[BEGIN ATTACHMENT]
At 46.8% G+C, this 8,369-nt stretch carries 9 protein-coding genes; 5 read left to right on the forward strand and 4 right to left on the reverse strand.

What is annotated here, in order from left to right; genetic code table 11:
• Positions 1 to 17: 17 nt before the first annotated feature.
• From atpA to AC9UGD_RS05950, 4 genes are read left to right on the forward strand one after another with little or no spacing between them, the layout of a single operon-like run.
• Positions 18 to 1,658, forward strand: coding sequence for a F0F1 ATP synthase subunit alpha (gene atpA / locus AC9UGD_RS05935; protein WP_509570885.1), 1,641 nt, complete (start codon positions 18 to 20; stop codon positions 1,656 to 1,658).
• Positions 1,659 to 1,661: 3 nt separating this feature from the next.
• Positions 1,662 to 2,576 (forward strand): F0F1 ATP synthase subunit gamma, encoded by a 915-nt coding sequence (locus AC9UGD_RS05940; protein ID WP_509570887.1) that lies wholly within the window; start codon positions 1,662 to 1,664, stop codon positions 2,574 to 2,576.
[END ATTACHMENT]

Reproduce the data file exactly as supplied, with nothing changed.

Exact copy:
At 46.8% G+C, this 8,369-nt stretch carries 9 protein-coding genes; 5 read left to right on the forward strand and 4 right to left on the reverse strand.

What is annotated here, in order from left to right; genetic code table 11:
• Positions 1 to 17: 17 nt before the first annotated feature.
• From atpA to AC9UGD_RS05950, 4 genes are read left to right on the forward strand one after another with little or no spacing between them, the layout of a single operon-like run.
• Positions 18 to 1,658, forward strand: coding sequence for a F0F1 ATP synthase subunit alpha (gene atpA / locus AC9UGD_RS05935; protein WP_509570885.1), 1,641 nt, complete (start codon positions 18 to 20; stop codon positions 1,656 to 1,658).
• Positions 1,659 to 1,661: 3 nt separating this feature from the next.
• Positions 1,662 to 2,576 (forward strand): F0F1 ATP synthase subunit gamma, encoded by a 915-nt coding sequence (locus AC9UGD_RS05940; protein ID WP_509570887.1) that lies wholly within the window; start codon positions 1,662 to 1,664, stop codon positions 2,574 to 2,576.